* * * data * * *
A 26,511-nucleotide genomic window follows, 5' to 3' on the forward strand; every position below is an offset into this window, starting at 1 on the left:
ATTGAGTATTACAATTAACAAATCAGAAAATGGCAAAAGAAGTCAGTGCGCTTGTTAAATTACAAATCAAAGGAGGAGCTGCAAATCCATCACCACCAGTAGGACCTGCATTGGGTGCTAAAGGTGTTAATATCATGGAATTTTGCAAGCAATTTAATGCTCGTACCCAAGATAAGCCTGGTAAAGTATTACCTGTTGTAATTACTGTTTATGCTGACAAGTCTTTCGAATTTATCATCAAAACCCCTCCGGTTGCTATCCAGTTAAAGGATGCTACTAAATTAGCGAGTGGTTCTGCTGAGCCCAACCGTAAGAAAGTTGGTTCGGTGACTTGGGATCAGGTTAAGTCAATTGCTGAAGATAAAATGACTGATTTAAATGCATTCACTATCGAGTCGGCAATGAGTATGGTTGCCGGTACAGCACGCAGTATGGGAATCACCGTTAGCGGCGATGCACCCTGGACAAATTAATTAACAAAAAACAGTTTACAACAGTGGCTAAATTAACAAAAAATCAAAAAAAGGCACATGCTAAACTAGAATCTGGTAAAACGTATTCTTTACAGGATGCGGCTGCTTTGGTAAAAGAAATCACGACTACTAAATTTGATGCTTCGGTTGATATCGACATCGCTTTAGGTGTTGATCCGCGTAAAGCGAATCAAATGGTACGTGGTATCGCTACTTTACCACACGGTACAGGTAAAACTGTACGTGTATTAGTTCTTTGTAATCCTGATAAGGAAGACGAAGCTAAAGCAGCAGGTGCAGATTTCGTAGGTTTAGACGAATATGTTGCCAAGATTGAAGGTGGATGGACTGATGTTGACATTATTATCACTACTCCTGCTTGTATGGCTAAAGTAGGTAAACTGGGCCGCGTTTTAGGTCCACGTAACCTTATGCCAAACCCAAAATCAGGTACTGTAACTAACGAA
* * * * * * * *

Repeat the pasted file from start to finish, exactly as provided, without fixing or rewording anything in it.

A 26,511-nucleotide genomic window follows, 5' to 3' on the forward strand; every position below is an offset into this window, starting at 1 on the left:
ATTGAGTATTACAATTAACAAATCAGAAAATGGCAAAAGAAGTCAGTGCGCTTGTTAAATTACAAATCAAAGGAGGAGCTGCAAATCCATCACCACCAGTAGGACCTGCATTGGGTGCTAAAGGTGTTAATATCATGGAATTTTGCAAGCAATTTAATGCTCGTACCCAAGATAAGCCTGGTAAAGTATTACCTGTTGTAATTACTGTTTATGCTGACAAGTCTTTCGAATTTATCATCAAAACCCCTCCGGTTGCTATCCAGTTAAAGGATGCTACTAAATTAGCGAGTGGTTCTGCTGAGCCCAACCGTAAGAAAGTTGGTTCGGTGACTTGGGATCAGGTTAAGTCAATTGCTGAAGATAAAATGACTGATTTAAATGCATTCACTATCGAGTCGGCAATGAGTATGGTTGCCGGTACAGCACGCAGTATGGGAATCACCGTTAGCGGCGATGCACCCTGGACAAATTAATTAACAAAAAACAGTTTACAACAGTGGCTAAATTAACAAAAAATCAAAAAAAGGCACATGCTAAACTAGAATCTGGTAAAACGTATTCTTTACAGGATGCGGCTGCTTTGGTAAAAGAAATCACGACTACTAAATTTGATGCTTCGGTTGATATCGACATCGCTTTAGGTGTTGATCCGCGTAAAGCGAATCAAATGGTACGTGGTATCGCTACTTTACCACACGGTACAGGTAAAACTGTACGTGTATTAGTTCTTTGTAATCCTGATAAGGAAGACGAAGCTAAAGCAGCAGGTGCAGATTTCGTAGGTTTAGACGAATATGTTGCCAAGATTGAAGGTGGATGGACTGATGTTGACATTATTATCACTACTCCTGCTTGTATGGCTAAAGTAGGTAAACTGGGCCGCGTTTTAGGTCCACGTAACCTTATGCCAAACCCAAAATCAGGTACTGTAACTAACGAA